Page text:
I do not think that the fact that there may be an agreement between a single company carrying on business in the United Kingdom and a single company carrying on business outside the United Kingdom really affects the narrow point which is raised by this Amendment. I am advised that the word "imported"—the importation of goods—is, in fact, beyond a doubt included in the word "acquired"—as, indeed, one would think in the ordinary connotation of language. If that is so, the addition of this word could not serve any useful purpose, because the point which the hon. Gentleman has in mind is already fully met by the wording of the Clause.

I hope that, with that assurance, the hon. Member will not wish to press this Amendment, which in any event, as I apprehend, was intended only to seek clarification of what is already the effect of the Clause.

Sir L. Ungoed-Thomas

We do not really feel at all happy about this. I appreciate that the hon. and learned Gentleman has been advised to the effect which he has just mentioned, but, apart from the difficulty which my hon. Friend has mentioned, we have had on the discussion which arose before the last Division—and all through this Bill—references to supply and to acquisition; there are provisions about exporting and importing, and so on. There is, for instance, the Amendment in the name of the President of the Board of Trade in page 6, line 6, at the end to insert: (4) This Part of this Act does not apply to an agreement in the case of which all such restrictions as are described in subsection (1) of section five of this Act relate exclusively—

  1. (a) to the supply of goods by export from the United Kingdom;
  2. (b) to the production of goods, or the application of any process of manufacture to goods, outside the United Kingdom;
  3. 2052
  4. (c) to the acquisition of goods to be delivered outside the United Kingdom and not imported into the United Kingdom for entry for home use; or
  5. (d) to the supply of goods to be delivered outside the United Kingdom otherwise than by export from the United Kingdom.
It seems to me that all kinds of questions might arise on construction as to the precise meaning, the precise intention, in construing the words "supplied", "acquired", "imported", etc. Questions might arise as to whether or tot the words "supplied", and "acquired" covered the word "imported" or not. I should have been content with what the hon. and learned Gentleman said, but it is immaterial whether the supply or acquisition comes from abroad or at home—it is still acquired or supplied. When one comes to consider the terms of the Bill, I must say that it seems to me arguable that the two words could be construed in such a way as to exclude the word "import". It is for that reason that my hon. Friend put down the Amendment, and I hope that it will be accepted because, as I understand, there is nothing between us here as to the intention.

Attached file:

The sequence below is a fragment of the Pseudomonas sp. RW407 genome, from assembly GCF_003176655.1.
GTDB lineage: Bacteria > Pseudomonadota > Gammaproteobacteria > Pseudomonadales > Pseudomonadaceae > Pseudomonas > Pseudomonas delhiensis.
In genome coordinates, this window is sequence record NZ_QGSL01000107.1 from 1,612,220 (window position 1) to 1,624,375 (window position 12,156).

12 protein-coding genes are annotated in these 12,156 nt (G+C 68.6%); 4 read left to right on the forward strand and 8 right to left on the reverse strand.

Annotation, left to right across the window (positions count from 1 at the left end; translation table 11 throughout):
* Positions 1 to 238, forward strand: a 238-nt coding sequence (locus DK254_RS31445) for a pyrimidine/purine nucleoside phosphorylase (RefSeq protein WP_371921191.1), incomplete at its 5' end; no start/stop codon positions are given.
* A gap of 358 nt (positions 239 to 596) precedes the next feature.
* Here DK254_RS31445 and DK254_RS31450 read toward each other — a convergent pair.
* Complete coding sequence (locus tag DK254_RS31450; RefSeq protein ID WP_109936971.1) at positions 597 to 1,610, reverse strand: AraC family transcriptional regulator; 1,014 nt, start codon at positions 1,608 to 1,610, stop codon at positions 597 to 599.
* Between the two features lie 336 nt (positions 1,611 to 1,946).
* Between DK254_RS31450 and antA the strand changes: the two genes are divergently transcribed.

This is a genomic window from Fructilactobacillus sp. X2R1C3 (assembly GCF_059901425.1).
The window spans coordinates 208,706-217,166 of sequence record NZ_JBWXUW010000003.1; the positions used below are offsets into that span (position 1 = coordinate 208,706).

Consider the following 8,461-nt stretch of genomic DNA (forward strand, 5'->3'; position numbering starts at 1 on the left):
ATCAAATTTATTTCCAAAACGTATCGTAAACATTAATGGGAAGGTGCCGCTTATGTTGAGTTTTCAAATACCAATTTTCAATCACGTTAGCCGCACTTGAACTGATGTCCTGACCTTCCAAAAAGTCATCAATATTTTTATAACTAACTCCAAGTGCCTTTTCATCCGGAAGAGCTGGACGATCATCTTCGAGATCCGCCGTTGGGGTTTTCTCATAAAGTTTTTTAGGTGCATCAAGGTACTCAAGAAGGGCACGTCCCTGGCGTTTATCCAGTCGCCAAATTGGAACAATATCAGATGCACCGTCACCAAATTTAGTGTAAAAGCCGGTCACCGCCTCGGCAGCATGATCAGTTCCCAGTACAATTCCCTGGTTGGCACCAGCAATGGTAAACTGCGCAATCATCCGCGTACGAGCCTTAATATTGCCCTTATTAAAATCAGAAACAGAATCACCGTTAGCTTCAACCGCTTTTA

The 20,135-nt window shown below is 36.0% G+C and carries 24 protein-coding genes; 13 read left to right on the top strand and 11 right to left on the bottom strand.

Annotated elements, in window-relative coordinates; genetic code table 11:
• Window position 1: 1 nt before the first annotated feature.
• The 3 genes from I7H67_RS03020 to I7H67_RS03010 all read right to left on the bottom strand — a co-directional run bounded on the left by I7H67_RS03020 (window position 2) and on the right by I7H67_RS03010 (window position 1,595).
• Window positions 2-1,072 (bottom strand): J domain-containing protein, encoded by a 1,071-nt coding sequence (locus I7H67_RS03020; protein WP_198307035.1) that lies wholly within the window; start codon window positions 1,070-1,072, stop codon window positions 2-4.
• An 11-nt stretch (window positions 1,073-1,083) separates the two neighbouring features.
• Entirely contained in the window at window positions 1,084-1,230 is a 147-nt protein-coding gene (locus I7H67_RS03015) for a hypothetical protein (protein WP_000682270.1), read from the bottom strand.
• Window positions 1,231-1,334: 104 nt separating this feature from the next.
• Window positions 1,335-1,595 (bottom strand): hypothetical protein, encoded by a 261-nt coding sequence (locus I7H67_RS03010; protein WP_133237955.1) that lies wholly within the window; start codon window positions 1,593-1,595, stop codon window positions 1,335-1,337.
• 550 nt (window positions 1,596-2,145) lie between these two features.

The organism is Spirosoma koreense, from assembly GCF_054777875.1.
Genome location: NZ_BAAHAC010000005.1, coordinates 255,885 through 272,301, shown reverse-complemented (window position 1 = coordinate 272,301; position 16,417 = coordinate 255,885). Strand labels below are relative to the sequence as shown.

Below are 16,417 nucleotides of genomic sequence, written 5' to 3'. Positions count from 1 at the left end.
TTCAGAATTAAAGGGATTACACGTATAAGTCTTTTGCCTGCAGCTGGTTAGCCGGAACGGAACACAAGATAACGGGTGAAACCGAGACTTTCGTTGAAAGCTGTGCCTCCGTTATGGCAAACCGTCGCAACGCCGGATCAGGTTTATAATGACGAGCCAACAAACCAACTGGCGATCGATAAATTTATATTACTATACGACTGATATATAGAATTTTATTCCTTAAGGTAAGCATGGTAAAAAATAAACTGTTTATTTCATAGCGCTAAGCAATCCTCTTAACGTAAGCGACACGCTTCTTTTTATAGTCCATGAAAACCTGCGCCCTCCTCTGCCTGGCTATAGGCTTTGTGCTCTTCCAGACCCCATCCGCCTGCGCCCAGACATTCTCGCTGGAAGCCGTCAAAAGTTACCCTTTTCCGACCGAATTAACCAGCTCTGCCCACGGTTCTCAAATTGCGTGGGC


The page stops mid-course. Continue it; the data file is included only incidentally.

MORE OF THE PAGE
All that concerns us is to have the meaning completely clear, and I cannot see what the difficulty is in accepting the Amendment. One could say "supplied or acquired" and put in the words "or imported" in brackets—or do it in some such way. We have had difficulty and considerable doubt about this; so much so that we did not know whether we were coming here on a point of policy or a point of construction. We are relieved to hear that it is a point of construction and not of policy, but I do ask the Minister to give further consideration to this matter with a view to avoiding ambiguity.

7.45 p.m.

Mr. Walker-Smith

As the hon. and learned Gentleman has said, we are dealing here only with a point of construction, and he agrees with me that, prima facie, the construction which I suggest is right. I do not think that we want to take up time on a point of construction. I will go this far with the hon. and learned Gentleman. I will certainly consider this point again between now and Report if the hon. Member for Islington, East (Mr. E. Fletcher) will withdraw his Amendment. If the point can be clarified without prejudicing the rest of the Bill it may be possible to include it. The hon. and learned Gentleman appreciates, of course, that the incorporation of unnecessary words in an Act of Parliament is sometimes fraught with danger.